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IBM Insight 2015: Analytics for everyone

Program Director, Marketing, IBM Analytics

“Consumerization” is one of those technology concepts that I think is proving to be a whole lot more than just the latest buzzword. The idea of making business systems as accessible and easy to use as personal smartphones and tablets has caught hold across all kinds of businesses and it’s changing the way technology at work actually functions. With IBM Insight 2015 coming up in October, I’ve been wondering how this idea applies to companies using data insights to move their business forward. Because for data insights to have a significant impact on business, analytics must be accessible not just to data analysts and technologists, but to the business users who ultimately benefit from those insights. 

That’s one reason you’ll be seeing a contingent of IBM designers at Insight 2015, including designers working on IBM Watson. That’s our cognitive computing platform that interprets massive amounts of data faster than any human can—but that also relies on humans to learn exactly how to interpret it. So one of the things IBM Watson designers are dedicated to doing is making it as easy as possible for people to interact with Watson—yes, as easy as using a smartphone. It’s all about user-centered design, which is at the heart of the IBM Design Thinking method that guides our designers. 

http://www.ibmbigdatahub.com/sites/default/files/analyticseveryone_embed.jpgFor example, the IBM Watson team recently launched a language translation service, and a huge part of the process of designing it was to connect with language translators at companies all over the world. The designers had to get inside their heads to learn how they work, how they think, how they experience technology—and what they need to do their jobs and to train their software to be cognitive. The result was a user experience that ensured non-analysts and non-technical people could use the technology effectively. One of the designers on the team calls it the kind of user experience that just “disappears”—meaning users are interacting with technology so intuitively they’re not even aware of how they’re interacting.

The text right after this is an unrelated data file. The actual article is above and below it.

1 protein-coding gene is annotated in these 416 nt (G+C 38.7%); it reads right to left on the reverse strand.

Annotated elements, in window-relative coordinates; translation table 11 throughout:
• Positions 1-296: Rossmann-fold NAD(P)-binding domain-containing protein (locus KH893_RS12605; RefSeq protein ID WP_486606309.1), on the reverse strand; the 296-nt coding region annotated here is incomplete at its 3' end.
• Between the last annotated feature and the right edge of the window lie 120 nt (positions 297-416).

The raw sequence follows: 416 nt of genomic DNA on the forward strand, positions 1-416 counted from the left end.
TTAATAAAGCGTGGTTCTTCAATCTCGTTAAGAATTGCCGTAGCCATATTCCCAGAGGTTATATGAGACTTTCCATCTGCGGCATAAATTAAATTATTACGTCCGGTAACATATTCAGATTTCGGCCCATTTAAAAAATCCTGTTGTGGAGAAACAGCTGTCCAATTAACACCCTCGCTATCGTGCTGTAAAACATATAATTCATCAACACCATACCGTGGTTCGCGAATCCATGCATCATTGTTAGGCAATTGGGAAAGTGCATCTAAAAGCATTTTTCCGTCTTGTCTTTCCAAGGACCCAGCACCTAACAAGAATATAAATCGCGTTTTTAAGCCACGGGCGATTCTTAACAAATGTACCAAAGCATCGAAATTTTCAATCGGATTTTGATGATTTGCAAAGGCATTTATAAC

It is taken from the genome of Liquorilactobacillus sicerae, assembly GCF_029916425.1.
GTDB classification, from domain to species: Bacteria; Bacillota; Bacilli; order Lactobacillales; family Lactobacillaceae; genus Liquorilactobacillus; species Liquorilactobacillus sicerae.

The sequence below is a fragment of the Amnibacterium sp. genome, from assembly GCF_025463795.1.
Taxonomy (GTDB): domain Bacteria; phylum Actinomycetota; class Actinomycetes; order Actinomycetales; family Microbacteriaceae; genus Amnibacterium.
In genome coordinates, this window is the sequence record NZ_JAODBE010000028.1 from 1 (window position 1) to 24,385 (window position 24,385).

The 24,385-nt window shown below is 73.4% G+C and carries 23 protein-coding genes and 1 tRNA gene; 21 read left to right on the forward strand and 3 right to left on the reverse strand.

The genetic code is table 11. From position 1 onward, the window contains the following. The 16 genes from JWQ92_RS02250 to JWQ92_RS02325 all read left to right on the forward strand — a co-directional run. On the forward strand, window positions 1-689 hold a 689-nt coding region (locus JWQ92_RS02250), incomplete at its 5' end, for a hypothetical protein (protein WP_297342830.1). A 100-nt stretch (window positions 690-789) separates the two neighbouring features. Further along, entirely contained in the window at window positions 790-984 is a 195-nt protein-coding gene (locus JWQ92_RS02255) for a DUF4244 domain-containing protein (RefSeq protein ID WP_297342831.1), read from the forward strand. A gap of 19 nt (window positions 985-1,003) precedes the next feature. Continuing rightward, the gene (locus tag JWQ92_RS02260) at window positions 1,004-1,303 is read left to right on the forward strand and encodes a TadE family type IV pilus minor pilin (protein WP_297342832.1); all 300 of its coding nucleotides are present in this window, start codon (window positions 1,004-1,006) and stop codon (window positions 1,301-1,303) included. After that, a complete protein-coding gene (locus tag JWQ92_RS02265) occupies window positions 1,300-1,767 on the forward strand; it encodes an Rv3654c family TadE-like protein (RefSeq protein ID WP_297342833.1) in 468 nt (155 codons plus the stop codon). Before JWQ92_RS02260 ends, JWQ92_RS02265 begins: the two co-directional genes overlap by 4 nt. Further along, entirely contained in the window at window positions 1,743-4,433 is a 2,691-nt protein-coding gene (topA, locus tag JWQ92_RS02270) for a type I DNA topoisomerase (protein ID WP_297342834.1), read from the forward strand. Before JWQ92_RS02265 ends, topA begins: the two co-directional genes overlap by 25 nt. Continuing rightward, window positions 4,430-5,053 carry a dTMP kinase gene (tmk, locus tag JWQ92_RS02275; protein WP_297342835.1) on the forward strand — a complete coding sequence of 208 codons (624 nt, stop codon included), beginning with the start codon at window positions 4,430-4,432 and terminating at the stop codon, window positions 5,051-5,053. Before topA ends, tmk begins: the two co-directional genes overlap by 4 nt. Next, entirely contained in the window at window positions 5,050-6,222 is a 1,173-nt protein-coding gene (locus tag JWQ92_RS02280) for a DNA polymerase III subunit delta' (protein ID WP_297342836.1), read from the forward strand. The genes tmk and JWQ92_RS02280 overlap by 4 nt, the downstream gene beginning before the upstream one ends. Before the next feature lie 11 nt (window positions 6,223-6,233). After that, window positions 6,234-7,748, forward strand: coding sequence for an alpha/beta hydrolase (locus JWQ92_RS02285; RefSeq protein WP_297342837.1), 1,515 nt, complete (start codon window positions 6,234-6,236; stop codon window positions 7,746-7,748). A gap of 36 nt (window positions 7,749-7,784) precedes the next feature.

That’s just one example of the ways in which the IBM Design Thinking and IBM Watson design teams are helping to shape simpler, more intuitive—more “consumerized,” if you will—user experiences. To learn more about it, register to join us at IBM Insight 2015

For more on the power of IBM Watson to deliver insights to technical and non-technical users, explore the possibilities at this IBM Analytics resource page.